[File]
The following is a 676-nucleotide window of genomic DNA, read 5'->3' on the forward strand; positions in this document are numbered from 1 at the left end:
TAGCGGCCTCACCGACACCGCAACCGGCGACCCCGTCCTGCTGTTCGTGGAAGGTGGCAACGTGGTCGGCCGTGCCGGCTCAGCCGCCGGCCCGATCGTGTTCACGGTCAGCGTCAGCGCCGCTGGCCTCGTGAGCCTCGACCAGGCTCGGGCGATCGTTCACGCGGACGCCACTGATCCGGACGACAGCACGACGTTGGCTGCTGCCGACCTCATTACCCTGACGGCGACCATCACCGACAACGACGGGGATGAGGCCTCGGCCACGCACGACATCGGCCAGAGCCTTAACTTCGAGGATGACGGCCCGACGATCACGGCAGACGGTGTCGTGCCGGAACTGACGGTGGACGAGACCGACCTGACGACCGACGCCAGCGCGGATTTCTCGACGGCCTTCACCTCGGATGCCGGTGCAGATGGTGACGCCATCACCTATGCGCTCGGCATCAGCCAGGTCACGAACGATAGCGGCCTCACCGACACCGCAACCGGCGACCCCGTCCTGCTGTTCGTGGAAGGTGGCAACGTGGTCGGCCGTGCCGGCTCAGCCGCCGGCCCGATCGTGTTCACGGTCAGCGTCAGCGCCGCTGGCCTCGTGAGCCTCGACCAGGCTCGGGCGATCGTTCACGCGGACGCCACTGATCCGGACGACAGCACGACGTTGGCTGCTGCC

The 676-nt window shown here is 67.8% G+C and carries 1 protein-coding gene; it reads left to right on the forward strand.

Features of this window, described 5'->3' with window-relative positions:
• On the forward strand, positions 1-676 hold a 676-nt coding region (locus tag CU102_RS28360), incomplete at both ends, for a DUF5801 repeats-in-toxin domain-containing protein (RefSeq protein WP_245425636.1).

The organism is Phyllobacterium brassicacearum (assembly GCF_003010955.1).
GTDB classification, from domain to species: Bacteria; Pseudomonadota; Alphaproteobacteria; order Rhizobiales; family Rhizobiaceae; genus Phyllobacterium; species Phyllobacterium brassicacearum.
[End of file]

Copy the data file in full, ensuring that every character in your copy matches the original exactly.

The following is a 676-nucleotide window of genomic DNA, read 5'->3' on the forward strand; positions in this document are numbered from 1 at the left end:
TAGCGGCCTCACCGACACCGCAACCGGCGACCCCGTCCTGCTGTTCGTGGAAGGTGGCAACGTGGTCGGCCGTGCCGGCTCAGCCGCCGGCCCGATCGTGTTCACGGTCAGCGTCAGCGCCGCTGGCCTCGTGAGCCTCGACCAGGCTCGGGCGATCGTTCACGCGGACGCCACTGATCCGGACGACAGCACGACGTTGGCTGCTGCCGACCTCATTACCCTGACGGCGACCATCACCGACAACGACGGGGATGAGGCCTCGGCCACGCACGACATCGGCCAGAGCCTTAACTTCGAGGATGACGGCCCGACGATCACGGCAGACGGTGTCGTGCCGGAACTGACGGTGGACGAGACCGACCTGACGACCGACGCCAGCGCGGATTTCTCGACGGCCTTCACCTCGGATGCCGGTGCAGATGGTGACGCCATCACCTATGCGCTCGGCATCAGCCAGGTCACGAACGATAGCGGCCTCACCGACACCGCAACCGGCGACCCCGTCCTGCTGTTCGTGGAAGGTGGCAACGTGGTCGGCCGTGCCGGCTCAGCCGCCGGCCCGATCGTGTTCACGGTCAGCGTCAGCGCCGCTGGCCTCGTGAGCCTCGACCAGGCTCGGGCGATCGTTCACGCGGACGCCACTGATCCGGACGACAGCACGACGTTGGCTGCTGCC

The 676-nt window shown here is 67.8% G+C and carries 1 protein-coding gene; it reads left to right on the forward strand.

Features of this window, described 5'->3' with window-relative positions:
• On the forward strand, positions 1-676 hold a 676-nt coding region (locus tag CU102_RS28360), incomplete at both ends, for a DUF5801 repeats-in-toxin domain-containing protein (RefSeq protein WP_245425636.1).

The organism is Phyllobacterium brassicacearum (assembly GCF_003010955.1).
GTDB classification, from domain to species: Bacteria; Pseudomonadota; Alphaproteobacteria; order Rhizobiales; family Rhizobiaceae; genus Phyllobacterium; species Phyllobacterium brassicacearum.